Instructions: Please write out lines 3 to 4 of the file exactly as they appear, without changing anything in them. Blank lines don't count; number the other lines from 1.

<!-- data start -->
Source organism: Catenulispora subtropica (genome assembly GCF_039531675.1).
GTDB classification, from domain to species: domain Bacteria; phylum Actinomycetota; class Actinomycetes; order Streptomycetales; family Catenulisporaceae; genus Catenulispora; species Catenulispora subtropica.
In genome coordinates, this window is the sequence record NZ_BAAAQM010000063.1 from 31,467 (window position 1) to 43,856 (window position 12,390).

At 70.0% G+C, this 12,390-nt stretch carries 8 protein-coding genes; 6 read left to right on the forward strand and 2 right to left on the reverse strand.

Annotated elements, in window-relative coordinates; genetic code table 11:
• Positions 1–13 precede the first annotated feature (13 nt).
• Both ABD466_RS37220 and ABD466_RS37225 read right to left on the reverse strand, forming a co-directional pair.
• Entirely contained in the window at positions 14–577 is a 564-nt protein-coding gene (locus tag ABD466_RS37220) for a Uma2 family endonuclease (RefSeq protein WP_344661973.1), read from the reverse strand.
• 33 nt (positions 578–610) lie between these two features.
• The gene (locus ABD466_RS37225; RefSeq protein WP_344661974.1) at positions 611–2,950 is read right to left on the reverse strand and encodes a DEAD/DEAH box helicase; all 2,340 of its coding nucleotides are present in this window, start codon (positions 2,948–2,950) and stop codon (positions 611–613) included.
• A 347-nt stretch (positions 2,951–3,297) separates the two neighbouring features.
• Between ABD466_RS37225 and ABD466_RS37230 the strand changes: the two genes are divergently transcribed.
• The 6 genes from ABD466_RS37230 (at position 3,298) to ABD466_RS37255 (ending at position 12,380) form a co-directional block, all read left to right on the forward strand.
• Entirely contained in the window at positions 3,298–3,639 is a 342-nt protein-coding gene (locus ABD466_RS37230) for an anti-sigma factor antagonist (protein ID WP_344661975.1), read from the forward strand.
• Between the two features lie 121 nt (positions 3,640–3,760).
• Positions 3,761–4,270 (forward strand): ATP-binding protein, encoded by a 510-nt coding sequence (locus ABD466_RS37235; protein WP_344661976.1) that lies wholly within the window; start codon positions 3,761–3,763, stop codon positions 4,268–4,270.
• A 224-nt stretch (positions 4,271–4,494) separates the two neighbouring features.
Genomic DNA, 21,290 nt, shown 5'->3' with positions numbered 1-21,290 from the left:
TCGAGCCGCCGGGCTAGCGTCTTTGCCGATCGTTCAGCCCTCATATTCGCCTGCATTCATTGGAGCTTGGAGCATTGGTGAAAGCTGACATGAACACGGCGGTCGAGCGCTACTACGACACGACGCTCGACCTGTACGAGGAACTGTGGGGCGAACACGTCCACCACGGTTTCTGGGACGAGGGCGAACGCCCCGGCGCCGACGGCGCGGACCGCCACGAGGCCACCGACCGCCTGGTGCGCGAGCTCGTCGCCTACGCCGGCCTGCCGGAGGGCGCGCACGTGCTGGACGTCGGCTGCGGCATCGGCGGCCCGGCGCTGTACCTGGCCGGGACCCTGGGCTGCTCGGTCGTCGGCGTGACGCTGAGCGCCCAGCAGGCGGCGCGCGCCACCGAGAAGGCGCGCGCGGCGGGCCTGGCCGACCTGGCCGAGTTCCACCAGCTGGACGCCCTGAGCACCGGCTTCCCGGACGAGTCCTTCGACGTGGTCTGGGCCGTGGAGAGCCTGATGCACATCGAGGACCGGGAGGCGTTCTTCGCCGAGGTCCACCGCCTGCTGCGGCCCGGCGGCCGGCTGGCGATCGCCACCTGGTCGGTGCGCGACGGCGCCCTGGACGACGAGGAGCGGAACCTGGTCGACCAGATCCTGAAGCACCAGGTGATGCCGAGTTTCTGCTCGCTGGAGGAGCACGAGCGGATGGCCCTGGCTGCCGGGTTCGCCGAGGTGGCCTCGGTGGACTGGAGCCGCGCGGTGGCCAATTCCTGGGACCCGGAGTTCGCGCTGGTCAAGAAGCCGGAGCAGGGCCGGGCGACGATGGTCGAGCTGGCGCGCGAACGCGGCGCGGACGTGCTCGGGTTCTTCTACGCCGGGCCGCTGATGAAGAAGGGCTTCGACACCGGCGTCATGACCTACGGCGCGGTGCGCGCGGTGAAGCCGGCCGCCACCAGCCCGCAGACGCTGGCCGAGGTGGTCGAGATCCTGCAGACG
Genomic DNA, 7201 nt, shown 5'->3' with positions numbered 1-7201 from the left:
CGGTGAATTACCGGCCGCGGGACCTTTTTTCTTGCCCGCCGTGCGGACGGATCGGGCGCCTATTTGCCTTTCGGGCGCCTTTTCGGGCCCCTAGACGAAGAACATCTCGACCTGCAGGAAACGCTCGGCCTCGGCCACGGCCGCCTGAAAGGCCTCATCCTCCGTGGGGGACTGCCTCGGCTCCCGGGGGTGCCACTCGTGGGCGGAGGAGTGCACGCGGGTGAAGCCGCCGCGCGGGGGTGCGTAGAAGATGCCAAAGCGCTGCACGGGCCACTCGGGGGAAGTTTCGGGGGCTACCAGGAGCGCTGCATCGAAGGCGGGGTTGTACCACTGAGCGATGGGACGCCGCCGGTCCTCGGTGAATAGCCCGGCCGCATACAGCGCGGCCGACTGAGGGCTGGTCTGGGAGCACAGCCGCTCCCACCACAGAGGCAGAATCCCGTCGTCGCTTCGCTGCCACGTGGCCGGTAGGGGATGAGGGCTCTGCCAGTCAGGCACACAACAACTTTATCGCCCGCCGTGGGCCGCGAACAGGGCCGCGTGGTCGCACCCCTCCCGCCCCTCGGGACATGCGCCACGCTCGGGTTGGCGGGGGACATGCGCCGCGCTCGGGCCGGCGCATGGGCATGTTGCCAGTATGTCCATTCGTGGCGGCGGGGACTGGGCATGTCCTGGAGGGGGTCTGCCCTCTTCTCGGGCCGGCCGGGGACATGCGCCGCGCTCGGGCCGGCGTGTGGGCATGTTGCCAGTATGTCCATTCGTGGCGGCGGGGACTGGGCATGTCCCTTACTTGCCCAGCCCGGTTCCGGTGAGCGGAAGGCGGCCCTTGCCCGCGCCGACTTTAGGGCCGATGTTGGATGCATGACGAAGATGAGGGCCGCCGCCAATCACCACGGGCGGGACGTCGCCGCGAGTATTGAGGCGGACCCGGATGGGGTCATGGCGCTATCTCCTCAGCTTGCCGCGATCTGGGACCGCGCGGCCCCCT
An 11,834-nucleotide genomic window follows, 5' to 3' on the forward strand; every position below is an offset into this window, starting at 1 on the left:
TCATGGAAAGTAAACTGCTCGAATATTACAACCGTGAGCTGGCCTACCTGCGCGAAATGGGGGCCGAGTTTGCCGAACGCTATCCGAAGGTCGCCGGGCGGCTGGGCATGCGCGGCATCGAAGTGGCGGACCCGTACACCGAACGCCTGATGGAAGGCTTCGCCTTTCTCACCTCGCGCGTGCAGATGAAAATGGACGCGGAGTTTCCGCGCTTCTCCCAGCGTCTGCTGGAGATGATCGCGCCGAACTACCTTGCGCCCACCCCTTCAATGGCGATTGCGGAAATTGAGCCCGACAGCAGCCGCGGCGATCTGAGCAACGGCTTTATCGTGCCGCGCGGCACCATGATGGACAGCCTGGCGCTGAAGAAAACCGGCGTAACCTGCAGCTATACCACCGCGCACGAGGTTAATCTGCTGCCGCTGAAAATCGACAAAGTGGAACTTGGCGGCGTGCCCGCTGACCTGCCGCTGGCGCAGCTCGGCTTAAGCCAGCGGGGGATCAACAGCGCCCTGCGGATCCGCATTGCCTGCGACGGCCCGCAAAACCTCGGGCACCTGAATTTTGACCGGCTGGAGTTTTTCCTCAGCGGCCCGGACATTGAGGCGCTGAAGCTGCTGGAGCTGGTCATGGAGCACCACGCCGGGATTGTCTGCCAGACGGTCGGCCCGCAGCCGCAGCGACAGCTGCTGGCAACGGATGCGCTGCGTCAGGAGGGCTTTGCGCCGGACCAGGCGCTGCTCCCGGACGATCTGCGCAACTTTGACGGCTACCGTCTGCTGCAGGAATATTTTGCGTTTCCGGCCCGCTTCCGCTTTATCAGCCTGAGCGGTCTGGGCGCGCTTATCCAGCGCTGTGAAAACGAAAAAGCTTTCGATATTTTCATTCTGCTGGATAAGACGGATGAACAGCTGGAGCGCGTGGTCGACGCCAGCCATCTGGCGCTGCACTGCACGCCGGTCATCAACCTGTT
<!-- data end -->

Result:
In genome coordinates, this window is the sequence record NZ_BAAAQM010000063.1 from 31,467 (window position 1) to 43,856 (window position 12,390).

At 70.0% G+C, this 12,390-nt stretch carries 8 protein-coding genes; 6 read left to right on the forward strand and 2 right to left on the reverse strand.